--Asya Vaisman

Wednesday, October 26, 2011

The Fur Coat

Sonia (Sure) Litvak was born in Zvil (Novohrad-Volynskyi), Ukraine in 1925. AHEYM interviewed her in Rivne, Ukraine, in 2003. Sonia was discussing the extreme poverty during the Great Famine (Holodomor) in Ukraine, 1932-1933. She explained that despite the terrible conditions, no one in her family died from the hunger, because her grandmother had managed to save some money for the family.


Sonia's grandmother was a "bube," a kind of midwife and folk healer in Zvil. It is interesting to note that this profession was sufficiently lucrative for her to be able to save up a significant amount of money, enough to sustain the family in years to come. The story Sonia tells in the clip took place in 1918, during the Russian Civil War. Sonia's grandmother had hidden her savings in a fur coat. A "Denikinovets," a soldier from the army of Anton Denikin, entered the house and tried to take the coat. When the grandmother resisted, she was beaten, and she died two days later.

General Denikin was commander of the Volunteer Army, one of the many factions fighting for control of Ukraine during the Civil War that broke out in the wake of the Bolshevik Revolution. The Volunteer Army, commonly known as the Whites, was made up mostly of conservative officers from the tsarist army. They opposed the Red Army's efforts to extend the Revolution and fought for the maintenance of the rights of property owners and priests. During the battles, attacks on the Jews, among other minorities, were quite common. One survey counted 688 cities, towns and villages affected by pogroms. Many of these locales suffered multiple pogroms, as armies and brigands came and went. The pogroms were attributed most often to Ukrainian nationalists, though the White Volunteer Army is said to have been responsible for about twenty percent of the attacks, with Sonia's grandmother being one example of the latter.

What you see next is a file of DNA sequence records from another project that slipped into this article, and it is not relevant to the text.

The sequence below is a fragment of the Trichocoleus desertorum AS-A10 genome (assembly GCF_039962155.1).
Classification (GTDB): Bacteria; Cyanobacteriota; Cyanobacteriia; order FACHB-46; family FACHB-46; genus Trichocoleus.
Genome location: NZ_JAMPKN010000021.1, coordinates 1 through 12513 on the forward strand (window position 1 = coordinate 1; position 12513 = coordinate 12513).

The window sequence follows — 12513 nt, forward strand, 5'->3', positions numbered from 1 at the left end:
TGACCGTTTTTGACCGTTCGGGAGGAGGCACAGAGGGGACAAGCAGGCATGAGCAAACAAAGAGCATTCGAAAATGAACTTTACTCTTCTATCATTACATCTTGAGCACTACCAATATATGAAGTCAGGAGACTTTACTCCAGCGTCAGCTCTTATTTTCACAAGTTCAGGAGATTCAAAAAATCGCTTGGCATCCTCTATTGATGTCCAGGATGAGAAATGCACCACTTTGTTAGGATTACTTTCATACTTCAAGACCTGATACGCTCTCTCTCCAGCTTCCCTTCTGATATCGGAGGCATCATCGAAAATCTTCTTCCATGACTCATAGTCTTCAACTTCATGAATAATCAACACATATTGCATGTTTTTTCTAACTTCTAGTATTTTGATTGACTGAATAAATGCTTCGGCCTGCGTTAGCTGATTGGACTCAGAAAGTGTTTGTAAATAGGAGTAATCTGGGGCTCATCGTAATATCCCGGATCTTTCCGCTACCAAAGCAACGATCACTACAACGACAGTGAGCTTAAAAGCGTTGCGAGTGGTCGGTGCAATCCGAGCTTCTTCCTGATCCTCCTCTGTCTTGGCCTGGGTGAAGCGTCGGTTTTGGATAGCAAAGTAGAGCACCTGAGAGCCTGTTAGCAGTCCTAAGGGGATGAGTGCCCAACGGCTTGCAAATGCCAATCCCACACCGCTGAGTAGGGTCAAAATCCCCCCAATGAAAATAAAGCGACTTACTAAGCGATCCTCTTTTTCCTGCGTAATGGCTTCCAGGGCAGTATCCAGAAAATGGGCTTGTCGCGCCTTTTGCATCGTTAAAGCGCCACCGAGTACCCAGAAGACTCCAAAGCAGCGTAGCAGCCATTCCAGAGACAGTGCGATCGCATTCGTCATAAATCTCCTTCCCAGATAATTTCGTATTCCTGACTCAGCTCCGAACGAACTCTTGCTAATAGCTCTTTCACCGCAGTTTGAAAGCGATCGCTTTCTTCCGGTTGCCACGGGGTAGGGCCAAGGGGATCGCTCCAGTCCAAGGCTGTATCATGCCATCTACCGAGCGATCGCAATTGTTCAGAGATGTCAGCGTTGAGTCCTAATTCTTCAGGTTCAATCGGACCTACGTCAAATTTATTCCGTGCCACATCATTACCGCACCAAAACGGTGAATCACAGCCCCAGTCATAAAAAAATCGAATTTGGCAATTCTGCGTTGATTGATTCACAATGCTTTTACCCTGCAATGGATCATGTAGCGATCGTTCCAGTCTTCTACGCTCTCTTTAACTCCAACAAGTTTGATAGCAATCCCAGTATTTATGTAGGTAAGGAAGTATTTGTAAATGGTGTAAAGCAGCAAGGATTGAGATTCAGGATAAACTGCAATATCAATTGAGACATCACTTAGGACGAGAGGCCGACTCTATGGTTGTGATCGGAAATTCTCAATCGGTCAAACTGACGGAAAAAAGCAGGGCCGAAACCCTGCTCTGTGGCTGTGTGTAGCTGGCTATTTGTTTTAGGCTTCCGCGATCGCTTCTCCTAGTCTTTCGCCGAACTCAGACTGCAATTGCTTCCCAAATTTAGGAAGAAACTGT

Because of the grandmother's bravery, Sonia's family kept the hidden money and used it to survive the Famine.

--Asya Vaisman

Wednesday, October 19, 2011

A Lemon for Sukkes

Semyon Later was born in 1919 in Smotrych, Ukraine, where he received an extensive Jewish education. He attended both kheyder (religious Jewish school) and a Soviet Yiddish school. When AHEYM interviewed him in Kamianets Podolsk in 2003, he remembered how his family observed Jewish holidays before the war.


Semyon begins by recalling two of the Four Questions traditionally recited by the youngest child in a family during the Passover Seder. He mentions that he would recite these questions at his grandfather's house. He then talks about the rituals involved in the celebration of the Sukkoth holiday, which he mistakenly remembers as Shavuoth. Semyon insists that instead of the traditional esrog (citron), his family would buy a lemon for the holiday. Likely the lemon was the closest approximation of the esrog that was available to the family. Semyon additionally recalls eating his meals in the Sukkah.

--Asya Vaisman

Wednesday, October 12, 2011